An echocardiogram is usually an examination that uses sound waves to view the heart. You can do it in a research lab or clinic, but it can be conducted in some hospitals during surgery. Echocardiograms are used to diagnose many types of cardiovascular conditions, including myocarditis, cardiomyopathy, heart valve diseases, congenital heart defects, and many more. An echocardiogram measures the amount of blood pumped out with every heartbeat and the movement of the walls, valves, and chambers inside the heart. If you want to learn more about echocardiograms, you should consult with a Tomball echocardiograms specialist. Here is some info about the different types of echocardiograms and what they do.
A transthoracic echocardiogram is used to get a closer look at what’s going on in the heart. A probe, which sends sound waves, is placed onto the skin above the chest. It can be done with you lying on your back or sitting up. The probe relays audio signals that bounce off various body parts and sends them to a computer. The probe is connected to a monitor so that the doctor can see what’s going on inside your heart. The transthoracic echocardiogram usually takes 30-45 minutes since there are different things to look at in each part of the heart (4 chambers, valves, blood vessels around the heart). Generally, a transthoracic echocardiogram can be completed in a doctor’s office.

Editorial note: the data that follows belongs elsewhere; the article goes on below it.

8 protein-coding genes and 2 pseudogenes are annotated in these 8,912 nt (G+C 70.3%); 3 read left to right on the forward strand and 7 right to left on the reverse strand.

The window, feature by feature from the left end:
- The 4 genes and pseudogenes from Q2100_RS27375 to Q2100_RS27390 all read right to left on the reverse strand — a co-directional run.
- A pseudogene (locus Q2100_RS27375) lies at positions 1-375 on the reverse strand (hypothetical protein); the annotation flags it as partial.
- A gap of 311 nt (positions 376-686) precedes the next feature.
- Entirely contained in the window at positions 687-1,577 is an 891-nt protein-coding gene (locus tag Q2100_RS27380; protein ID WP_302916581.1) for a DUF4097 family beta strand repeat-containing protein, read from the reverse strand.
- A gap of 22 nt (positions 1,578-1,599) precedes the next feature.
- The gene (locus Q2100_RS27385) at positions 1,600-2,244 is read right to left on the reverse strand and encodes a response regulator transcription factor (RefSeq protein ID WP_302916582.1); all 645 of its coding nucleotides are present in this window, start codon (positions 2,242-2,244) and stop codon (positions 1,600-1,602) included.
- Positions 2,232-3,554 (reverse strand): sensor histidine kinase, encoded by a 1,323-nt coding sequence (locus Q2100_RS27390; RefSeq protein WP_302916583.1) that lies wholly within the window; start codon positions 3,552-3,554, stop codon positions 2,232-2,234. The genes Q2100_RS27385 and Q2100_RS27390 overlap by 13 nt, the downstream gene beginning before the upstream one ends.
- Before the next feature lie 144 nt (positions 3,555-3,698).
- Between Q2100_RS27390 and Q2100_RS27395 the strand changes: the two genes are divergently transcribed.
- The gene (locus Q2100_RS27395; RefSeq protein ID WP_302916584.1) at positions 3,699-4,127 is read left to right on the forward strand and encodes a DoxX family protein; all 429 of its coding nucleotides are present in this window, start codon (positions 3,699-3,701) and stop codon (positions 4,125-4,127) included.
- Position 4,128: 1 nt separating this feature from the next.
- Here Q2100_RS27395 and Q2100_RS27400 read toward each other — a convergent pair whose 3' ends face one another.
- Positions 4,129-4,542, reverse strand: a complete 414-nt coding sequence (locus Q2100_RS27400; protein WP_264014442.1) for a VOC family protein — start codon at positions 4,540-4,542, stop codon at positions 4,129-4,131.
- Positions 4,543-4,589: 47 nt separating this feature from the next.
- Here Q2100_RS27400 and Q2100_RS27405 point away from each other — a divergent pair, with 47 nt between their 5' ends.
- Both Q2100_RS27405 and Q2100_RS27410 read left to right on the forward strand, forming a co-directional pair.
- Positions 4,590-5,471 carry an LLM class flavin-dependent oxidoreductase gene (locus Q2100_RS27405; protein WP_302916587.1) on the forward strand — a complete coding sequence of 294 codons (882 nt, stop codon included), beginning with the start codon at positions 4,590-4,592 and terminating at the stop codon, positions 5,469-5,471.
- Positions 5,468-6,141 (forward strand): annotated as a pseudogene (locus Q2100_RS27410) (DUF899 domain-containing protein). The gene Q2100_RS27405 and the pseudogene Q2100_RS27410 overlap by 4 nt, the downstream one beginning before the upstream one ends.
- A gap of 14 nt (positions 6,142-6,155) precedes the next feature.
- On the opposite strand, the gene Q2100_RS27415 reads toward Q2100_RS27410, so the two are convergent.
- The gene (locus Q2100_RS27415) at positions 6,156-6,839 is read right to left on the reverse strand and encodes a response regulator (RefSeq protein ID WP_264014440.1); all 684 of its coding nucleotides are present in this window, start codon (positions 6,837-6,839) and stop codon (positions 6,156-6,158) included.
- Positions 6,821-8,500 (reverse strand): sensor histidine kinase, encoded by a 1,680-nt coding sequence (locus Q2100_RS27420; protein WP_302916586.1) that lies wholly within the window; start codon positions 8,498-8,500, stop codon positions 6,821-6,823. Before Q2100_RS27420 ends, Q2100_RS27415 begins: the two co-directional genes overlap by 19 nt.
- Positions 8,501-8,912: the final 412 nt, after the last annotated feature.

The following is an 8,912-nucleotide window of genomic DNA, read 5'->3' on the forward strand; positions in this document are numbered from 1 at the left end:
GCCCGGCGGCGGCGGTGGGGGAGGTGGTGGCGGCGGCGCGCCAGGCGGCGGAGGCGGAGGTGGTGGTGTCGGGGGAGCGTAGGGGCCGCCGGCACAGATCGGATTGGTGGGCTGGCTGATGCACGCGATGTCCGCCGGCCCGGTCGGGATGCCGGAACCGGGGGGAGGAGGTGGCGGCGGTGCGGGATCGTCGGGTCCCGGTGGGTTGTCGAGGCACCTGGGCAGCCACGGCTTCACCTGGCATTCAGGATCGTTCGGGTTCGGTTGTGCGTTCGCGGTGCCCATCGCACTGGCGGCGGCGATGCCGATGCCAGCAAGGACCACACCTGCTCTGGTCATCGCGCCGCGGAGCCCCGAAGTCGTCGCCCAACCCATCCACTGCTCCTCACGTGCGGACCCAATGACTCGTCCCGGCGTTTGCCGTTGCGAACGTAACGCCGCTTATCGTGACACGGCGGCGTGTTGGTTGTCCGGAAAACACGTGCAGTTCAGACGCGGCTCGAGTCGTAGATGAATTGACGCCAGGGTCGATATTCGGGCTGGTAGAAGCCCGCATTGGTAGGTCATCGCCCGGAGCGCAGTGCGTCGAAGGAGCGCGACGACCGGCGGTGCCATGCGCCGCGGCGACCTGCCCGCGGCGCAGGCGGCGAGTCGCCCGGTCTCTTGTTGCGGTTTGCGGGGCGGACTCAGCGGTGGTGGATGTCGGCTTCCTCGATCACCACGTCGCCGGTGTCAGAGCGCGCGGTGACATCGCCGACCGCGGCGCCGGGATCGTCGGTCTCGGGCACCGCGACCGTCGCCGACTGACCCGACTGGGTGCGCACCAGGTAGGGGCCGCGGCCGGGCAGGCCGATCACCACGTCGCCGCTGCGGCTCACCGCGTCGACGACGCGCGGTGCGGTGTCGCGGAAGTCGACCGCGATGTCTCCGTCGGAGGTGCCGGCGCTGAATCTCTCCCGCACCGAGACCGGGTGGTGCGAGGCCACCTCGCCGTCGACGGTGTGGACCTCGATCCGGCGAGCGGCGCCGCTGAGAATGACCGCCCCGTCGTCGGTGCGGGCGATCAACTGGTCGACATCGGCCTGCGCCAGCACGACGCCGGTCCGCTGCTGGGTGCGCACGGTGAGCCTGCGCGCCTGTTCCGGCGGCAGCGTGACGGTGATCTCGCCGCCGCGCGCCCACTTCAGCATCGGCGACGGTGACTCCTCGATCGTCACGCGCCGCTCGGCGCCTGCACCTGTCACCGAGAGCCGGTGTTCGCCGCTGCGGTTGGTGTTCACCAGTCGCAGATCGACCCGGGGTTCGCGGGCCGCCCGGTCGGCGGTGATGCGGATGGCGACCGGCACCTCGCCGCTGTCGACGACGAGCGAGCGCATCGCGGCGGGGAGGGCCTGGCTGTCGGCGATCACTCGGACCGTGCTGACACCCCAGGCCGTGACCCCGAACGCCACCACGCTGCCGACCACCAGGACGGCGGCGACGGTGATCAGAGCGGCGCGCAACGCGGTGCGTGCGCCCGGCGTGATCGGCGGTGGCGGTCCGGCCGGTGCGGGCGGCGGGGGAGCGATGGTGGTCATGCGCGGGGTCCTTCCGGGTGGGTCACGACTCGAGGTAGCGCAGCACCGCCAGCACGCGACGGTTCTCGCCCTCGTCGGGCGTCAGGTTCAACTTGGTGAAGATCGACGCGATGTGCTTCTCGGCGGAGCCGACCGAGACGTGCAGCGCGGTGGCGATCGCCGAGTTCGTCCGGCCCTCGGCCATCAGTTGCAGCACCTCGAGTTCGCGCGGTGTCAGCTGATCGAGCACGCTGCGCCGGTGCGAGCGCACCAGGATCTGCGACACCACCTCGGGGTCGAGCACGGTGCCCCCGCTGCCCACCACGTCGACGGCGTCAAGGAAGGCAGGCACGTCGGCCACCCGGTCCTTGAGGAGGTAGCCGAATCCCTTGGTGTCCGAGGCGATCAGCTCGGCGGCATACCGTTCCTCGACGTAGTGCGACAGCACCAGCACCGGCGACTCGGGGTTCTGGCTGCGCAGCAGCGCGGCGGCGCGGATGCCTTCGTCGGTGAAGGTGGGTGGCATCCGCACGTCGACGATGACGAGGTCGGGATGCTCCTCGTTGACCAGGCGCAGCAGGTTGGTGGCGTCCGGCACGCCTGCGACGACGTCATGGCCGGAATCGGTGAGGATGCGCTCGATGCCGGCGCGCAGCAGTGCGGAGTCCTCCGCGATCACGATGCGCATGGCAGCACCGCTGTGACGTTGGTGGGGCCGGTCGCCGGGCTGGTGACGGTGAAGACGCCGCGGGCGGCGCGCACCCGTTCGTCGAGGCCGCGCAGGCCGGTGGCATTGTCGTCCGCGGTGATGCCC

A stress echocardiogram is a diagnostic test that uses imaging techniques to show how your heart functions during physical activity. A stress echocardiogram may also be called an exercise or dobutamine stress echocardiography. The patient takes a dobutamine medication to improve blood flow to the heart while monitoring an echocardiogram. The dobutamine will make the heart pump harder, allowing doctors to see how it functions normally and under stress. Patients are monitored with an electrocardiograph (or ECG) machine that records the heart’s electrical activity during exercise. The test takes about 40-60 minutes for each phase of imaging.
A Doppler echocardiogram is a particular ultrasound test that evaluates blood movement through the heart and major blood vessels. It can help doctors diagnose various conditions, including structural problems or congenital heart defects. The doppler technique uses a transducer to send out high-frequency sound waves. This transducer picks up returning sound waves that bounce off the blood cells. The Doppler echocardiogram is usually completed in a doctor’s office.
A TEE, a transesophageal echo, is an echocardiogram that uses ultrasound to examine the heart and major blood vessels. A probe is placed in the esophagus, normally done under conscious sedation or twilight anesthesia. The images from this test can be more precise than images from a transthoracic echocardiogram since it provides a direct view of the heart. This test helps doctors get a better look at valve positions, heart structures, and blood flow through the heart. In some cases, a TEE can provide better information than a transthoracic echocardiogram when it is difficult to hear what’s going on in the chest with a stethoscope.
In summary, an echocardiogram is a test that uses sound waves to visualize the heart’s workings. There are various echocardiograms used for different purposes, including a transthoracic echo, stress echo, doppler echo, and transesophageal echocardiogram. A specialist will determine the right depending on various factors.